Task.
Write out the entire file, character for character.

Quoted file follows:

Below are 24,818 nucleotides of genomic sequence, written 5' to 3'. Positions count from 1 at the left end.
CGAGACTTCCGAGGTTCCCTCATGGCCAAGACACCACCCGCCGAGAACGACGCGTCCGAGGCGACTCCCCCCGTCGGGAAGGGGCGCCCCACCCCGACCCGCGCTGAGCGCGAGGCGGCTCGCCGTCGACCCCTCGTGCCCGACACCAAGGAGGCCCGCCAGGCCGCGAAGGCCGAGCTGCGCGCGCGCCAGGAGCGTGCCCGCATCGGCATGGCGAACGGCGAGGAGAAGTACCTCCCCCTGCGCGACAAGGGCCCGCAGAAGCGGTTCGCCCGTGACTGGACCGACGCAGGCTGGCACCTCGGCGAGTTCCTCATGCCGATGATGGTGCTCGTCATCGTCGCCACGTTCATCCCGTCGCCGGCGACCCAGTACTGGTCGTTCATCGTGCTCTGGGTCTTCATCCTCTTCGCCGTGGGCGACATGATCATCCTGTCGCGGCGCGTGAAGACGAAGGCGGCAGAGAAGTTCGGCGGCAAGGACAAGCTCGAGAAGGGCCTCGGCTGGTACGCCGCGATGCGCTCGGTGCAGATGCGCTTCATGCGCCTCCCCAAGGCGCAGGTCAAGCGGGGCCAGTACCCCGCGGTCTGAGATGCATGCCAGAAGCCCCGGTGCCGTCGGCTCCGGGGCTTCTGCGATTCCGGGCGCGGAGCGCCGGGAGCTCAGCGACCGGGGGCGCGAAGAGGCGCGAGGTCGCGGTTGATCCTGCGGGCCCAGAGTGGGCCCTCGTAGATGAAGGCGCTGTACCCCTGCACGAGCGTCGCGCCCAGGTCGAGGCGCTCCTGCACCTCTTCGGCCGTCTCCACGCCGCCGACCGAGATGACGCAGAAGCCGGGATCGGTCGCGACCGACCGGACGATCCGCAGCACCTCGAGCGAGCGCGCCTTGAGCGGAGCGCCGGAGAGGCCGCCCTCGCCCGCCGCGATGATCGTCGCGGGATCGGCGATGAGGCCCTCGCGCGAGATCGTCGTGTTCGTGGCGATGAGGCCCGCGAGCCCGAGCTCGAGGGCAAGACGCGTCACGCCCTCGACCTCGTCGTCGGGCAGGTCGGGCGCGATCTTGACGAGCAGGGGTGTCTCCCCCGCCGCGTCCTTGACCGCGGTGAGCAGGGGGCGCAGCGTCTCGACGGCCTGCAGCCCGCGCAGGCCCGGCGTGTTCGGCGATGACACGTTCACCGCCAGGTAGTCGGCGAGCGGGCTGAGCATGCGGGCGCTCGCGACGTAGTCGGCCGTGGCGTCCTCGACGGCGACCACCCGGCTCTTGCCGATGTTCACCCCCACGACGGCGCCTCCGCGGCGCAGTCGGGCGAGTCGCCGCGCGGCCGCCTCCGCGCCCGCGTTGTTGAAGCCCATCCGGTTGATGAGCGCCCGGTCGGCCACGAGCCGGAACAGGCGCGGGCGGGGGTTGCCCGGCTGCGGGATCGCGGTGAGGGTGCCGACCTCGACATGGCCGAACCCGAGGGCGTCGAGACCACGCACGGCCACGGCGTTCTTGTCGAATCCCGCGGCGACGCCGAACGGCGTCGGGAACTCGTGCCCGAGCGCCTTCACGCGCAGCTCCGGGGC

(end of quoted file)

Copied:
Below are 24,818 nucleotides of genomic sequence, written 5' to 3'. Positions count from 1 at the left end.
CGAGACTTCCGAGGTTCCCTCATGGCCAAGACACCACCCGCCGAGAACGACGCGTCCGAGGCGACTCCCCCCGTCGGGAAGGGGCGCCCCACCCCGACCCGCGCTGAGCGCGAGGCGGCTCGCCGTCGACCCCTCGTGCCCGACACCAAGGAGGCCCGCCAGGCCGCGAAGGCCGAGCTGCGCGCGCGCCAGGAGCGTGCCCGCATCGGCATGGCGAACGGCGAGGAGAAGTACCTCCCCCTGCGCGACAAGGGCCCGCAGAAGCGGTTCGCCCGTGACTGGACCGACGCAGGCTGGCACCTCGGCGAGTTCCTCATGCCGATGATGGTGCTCGTCATCGTCGCCACGTTCATCCCGTCGCCGGCGACCCAGTACTGGTCGTTCATCGTGCTCTGGGTCTTCATCCTCTTCGCCGTGGGCGACATGATCATCCTGTCGCGGCGCGTGAAGACGAAGGCGGCAGAGAAGTTCGGCGGCAAGGACAAGCTCGAGAAGGGCCTCGGCTGGTACGCCGCGATGCGCTCGGTGCAGATGCGCTTCATGCGCCTCCCCAAGGCGCAGGTCAAGCGGGGCCAGTACCCCGCGGTCTGAGATGCATGCCAGAAGCCCCGGTGCCGTCGGCTCCGGGGCTTCTGCGATTCCGGGCGCGGAGCGCCGGGAGCTCAGCGACCGGGGGCGCGAAGAGGCGCGAGGTCGCGGTTGATCCTGCGGGCCCAGAGTGGGCCCTCGTAGATGAAGGCGCTGTACCCCTGCACGAGCGTCGCGCCCAGGTCGAGGCGCTCCTGCACCTCTTCGGCCGTCTCCACGCCGCCGACCGAGATGACGCAGAAGCCGGGATCGGTCGCGACCGACCGGACGATCCGCAGCACCTCGAGCGAGCGCGCCTTGAGCGGAGCGCCGGAGAGGCCGCCCTCGCCCGCCGCGATGATCGTCGCGGGATCGGCGATGAGGCCCTCGCGCGAGATCGTCGTGTTCGTGGCGATGAGGCCCGCGAGCCCGAGCTCGAGGGCAAGACGCGTCACGCCCTCGACCTCGTCGTCGGGCAGGTCGGGCGCGATCTTGACGAGCAGGGGTGTCTCCCCCGCCGCGTCCTTGACCGCGGTGAGCAGGGGGCGCAGCGTCTCGACGGCCTGCAGCCCGCGCAGGCCCGGCGTGTTCGGCGATGACACGTTCACCGCCAGGTAGTCGGCGAGCGGGCTGAGCATGCGGGCGCTCGCGACGTAGTCGGCCGTGGCGTCCTCGACGGCGACCACCCGGCTCTTGCCGATGTTCACCCCCACGACGGCGCCTCCGCGGCGCAGTCGGGCGAGTCGCCGCGCGGCCGCCTCCGCGCCCGCGTTGTTGAAGCCCATCCGGTTGATGAGCGCCCGGTCGGCCACGAGCCGGAACAGGCGCGGGCGGGGGTTGCCCGGCTGCGGGATCGCGGTGAGGGTGCCGACCTCGACATGGCCGAACCCGAGGGCGTCGAGACCACGCACGGCCACGGCGTTCTTGTCGAATCCCGCGGCGACGCCGAACGGCGTCGGGAACTCGTGCCCGAGCGCCTTCACGCGCAGCTCCGGGGC